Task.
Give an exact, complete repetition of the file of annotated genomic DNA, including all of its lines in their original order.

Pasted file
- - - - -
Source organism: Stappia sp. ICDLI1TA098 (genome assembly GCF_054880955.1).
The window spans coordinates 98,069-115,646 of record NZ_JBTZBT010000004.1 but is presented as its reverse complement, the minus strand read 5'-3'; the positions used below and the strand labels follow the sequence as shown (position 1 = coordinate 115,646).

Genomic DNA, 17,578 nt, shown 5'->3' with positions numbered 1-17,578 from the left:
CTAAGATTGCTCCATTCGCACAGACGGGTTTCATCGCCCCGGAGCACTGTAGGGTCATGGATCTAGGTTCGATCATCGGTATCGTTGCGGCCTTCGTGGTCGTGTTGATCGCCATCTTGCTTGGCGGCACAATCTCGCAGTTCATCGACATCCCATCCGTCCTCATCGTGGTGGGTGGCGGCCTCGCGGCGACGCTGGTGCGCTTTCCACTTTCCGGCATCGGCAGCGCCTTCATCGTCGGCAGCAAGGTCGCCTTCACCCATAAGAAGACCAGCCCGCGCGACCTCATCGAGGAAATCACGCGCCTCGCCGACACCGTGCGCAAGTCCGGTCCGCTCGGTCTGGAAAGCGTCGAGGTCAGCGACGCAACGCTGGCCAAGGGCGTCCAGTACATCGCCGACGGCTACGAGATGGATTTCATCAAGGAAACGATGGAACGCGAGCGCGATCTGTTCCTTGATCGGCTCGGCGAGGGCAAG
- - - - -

Source organism: Stappia sp. ICDLI1TA098 (genome assembly GCF_054880955.1).
The window spans coordinates 98,069-115,646 of record NZ_JBTZBT010000004.1 but is presented as its reverse complement, the minus strand read 5'-3'; the positions used below and the strand labels follow the sequence as shown (position 1 = coordinate 115,646).

Genomic DNA, 17,578 nt, shown 5'->3' with positions numbered 1-17,578 from the left:
CTAAGATTGCTCCATTCGCACAGACGGGTTTCATCGCCCCGGAGCACTGTAGGGTCATGGATCTAGGTTCGATCATCGGTATCGTTGCGGCCTTCGTGGTCGTGTTGATCGCCATCTTGCTTGGCGGCACAATCTCGCAGTTCATCGACATCCCATCCGTCCTCATCGTGGTGGGTGGCGGCCTCGCGGCGACGCTGGTGCGCTTTCCACTTTCCGGCATCGGCAGCGCCTTCATCGTCGGCAGCAAGGTCGCCTTCACCCATAAGAAGACCAGCCCGCGCGACCTCATCGAGGAAATCACGCGCCTCGCCGACACCGTGCGCAAGTCCGGTCCGCTCGGTCTGGAAAGCGTCGAGGTCAGCGACGCAACGCTGGCCAAGGGCGTCCAGTACATCGCCGACGGCTACGAGATGGATTTCATCAAGGAAACGATGGAACGCGAGCGCGATCTGTTCCTTGATCGGCTCGGCGAGGGCAAG